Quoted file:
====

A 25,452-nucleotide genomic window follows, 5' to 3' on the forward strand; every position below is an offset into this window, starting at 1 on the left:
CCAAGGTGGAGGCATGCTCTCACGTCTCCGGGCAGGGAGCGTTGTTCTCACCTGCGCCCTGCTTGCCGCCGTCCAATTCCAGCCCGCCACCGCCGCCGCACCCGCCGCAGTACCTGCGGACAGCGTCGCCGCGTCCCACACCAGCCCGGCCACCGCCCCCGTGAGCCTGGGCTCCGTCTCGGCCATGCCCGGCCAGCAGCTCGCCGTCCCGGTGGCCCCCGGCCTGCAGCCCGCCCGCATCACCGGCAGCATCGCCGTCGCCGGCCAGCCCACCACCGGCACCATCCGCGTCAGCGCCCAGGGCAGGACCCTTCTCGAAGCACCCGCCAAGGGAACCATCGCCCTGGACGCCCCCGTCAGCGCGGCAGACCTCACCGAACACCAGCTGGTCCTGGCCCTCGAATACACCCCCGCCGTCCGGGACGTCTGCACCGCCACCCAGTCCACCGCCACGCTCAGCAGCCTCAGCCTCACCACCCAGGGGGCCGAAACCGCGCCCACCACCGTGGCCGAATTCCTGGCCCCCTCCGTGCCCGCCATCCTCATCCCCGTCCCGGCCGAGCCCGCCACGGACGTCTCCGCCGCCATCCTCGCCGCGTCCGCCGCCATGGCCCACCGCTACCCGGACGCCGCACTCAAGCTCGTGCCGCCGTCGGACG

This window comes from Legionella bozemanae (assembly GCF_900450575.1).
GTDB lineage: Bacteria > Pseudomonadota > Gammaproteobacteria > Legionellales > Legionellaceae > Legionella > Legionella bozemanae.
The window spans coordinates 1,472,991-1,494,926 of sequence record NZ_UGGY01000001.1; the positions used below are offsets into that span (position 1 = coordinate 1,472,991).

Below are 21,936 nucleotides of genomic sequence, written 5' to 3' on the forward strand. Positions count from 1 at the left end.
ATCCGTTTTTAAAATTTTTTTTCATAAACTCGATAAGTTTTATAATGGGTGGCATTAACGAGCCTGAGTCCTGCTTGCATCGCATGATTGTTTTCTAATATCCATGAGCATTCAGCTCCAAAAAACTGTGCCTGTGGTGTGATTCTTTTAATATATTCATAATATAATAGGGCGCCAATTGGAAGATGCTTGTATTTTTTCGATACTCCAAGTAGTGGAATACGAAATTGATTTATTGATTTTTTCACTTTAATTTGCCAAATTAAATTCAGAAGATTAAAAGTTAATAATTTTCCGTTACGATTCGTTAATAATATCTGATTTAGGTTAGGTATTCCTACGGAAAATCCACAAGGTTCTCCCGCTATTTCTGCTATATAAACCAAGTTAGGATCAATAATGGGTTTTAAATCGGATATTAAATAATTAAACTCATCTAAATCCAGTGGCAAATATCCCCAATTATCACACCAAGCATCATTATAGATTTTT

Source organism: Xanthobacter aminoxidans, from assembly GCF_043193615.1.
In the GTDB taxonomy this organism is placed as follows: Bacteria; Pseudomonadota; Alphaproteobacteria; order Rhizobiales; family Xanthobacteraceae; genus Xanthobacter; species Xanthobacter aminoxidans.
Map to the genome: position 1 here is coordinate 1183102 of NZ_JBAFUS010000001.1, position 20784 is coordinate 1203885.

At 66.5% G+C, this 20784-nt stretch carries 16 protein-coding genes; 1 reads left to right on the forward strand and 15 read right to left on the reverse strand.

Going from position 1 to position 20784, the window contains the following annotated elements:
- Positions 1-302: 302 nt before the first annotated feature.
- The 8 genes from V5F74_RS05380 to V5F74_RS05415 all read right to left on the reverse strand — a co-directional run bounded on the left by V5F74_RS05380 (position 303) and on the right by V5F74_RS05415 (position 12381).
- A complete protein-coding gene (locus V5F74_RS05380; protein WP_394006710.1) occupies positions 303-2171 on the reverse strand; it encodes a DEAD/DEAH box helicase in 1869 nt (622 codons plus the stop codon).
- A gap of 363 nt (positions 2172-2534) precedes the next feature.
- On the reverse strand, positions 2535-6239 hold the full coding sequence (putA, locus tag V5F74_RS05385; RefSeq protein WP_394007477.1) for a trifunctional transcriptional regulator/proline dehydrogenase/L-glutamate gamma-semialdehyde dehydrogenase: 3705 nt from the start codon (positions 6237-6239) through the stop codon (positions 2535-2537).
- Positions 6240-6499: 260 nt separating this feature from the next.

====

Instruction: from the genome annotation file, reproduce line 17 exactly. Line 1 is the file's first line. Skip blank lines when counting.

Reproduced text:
- On the reverse strand, positions 2535-6239 hold the full coding sequence (putA, locus tag V5F74_RS05385; RefSeq protein WP_394007477.1) for a trifunctional transcriptional regulator/proline dehydrogenase/L-glutamate gamma-semialdehyde dehydrogenase: 3705 nt from the start codon (positions 6237-6239) through the stop codon (positions 2535-2537).